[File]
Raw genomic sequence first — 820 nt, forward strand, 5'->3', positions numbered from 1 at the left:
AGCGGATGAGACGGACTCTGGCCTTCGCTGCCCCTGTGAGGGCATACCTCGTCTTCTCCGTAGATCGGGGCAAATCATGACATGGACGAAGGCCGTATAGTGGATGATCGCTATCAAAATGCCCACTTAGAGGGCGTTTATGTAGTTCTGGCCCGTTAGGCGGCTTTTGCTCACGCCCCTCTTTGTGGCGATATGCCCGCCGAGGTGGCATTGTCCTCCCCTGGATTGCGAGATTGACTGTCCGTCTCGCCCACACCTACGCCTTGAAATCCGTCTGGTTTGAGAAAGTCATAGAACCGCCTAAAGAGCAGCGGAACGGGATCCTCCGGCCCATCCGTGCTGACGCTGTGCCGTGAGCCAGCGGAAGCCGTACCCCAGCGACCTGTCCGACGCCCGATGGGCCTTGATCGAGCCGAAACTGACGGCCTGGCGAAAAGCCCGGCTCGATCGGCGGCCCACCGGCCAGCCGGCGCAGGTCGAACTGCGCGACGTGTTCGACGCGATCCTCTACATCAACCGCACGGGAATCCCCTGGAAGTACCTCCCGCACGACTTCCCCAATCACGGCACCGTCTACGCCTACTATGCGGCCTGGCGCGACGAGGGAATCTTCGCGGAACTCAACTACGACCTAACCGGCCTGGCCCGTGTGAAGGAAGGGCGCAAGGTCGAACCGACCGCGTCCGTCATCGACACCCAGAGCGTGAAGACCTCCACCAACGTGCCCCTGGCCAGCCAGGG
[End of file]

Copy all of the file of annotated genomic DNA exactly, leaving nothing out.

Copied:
Raw genomic sequence first — 820 nt, forward strand, 5'->3', positions numbered from 1 at the left:
AGCGGATGAGACGGACTCTGGCCTTCGCTGCCCCTGTGAGGGCATACCTCGTCTTCTCCGTAGATCGGGGCAAATCATGACATGGACGAAGGCCGTATAGTGGATGATCGCTATCAAAATGCCCACTTAGAGGGCGTTTATGTAGTTCTGGCCCGTTAGGCGGCTTTTGCTCACGCCCCTCTTTGTGGCGATATGCCCGCCGAGGTGGCATTGTCCTCCCCTGGATTGCGAGATTGACTGTCCGTCTCGCCCACACCTACGCCTTGAAATCCGTCTGGTTTGAGAAAGTCATAGAACCGCCTAAAGAGCAGCGGAACGGGATCCTCCGGCCCATCCGTGCTGACGCTGTGCCGTGAGCCAGCGGAAGCCGTACCCCAGCGACCTGTCCGACGCCCGATGGGCCTTGATCGAGCCGAAACTGACGGCCTGGCGAAAAGCCCGGCTCGATCGGCGGCCCACCGGCCAGCCGGCGCAGGTCGAACTGCGCGACGTGTTCGACGCGATCCTCTACATCAACCGCACGGGAATCCCCTGGAAGTACCTCCCGCACGACTTCCCCAATCACGGCACCGTCTACGCCTACTATGCGGCCTGGCGCGACGAGGGAATCTTCGCGGAACTCAACTACGACCTAACCGGCCTGGCCCGTGTGAAGGAAGGGCGCAAGGTCGAACCGACCGCGTCCGTCATCGACACCCAGAGCGTGAAGACCTCCACCAACGTGCCCCTGGCCAGCCAGGG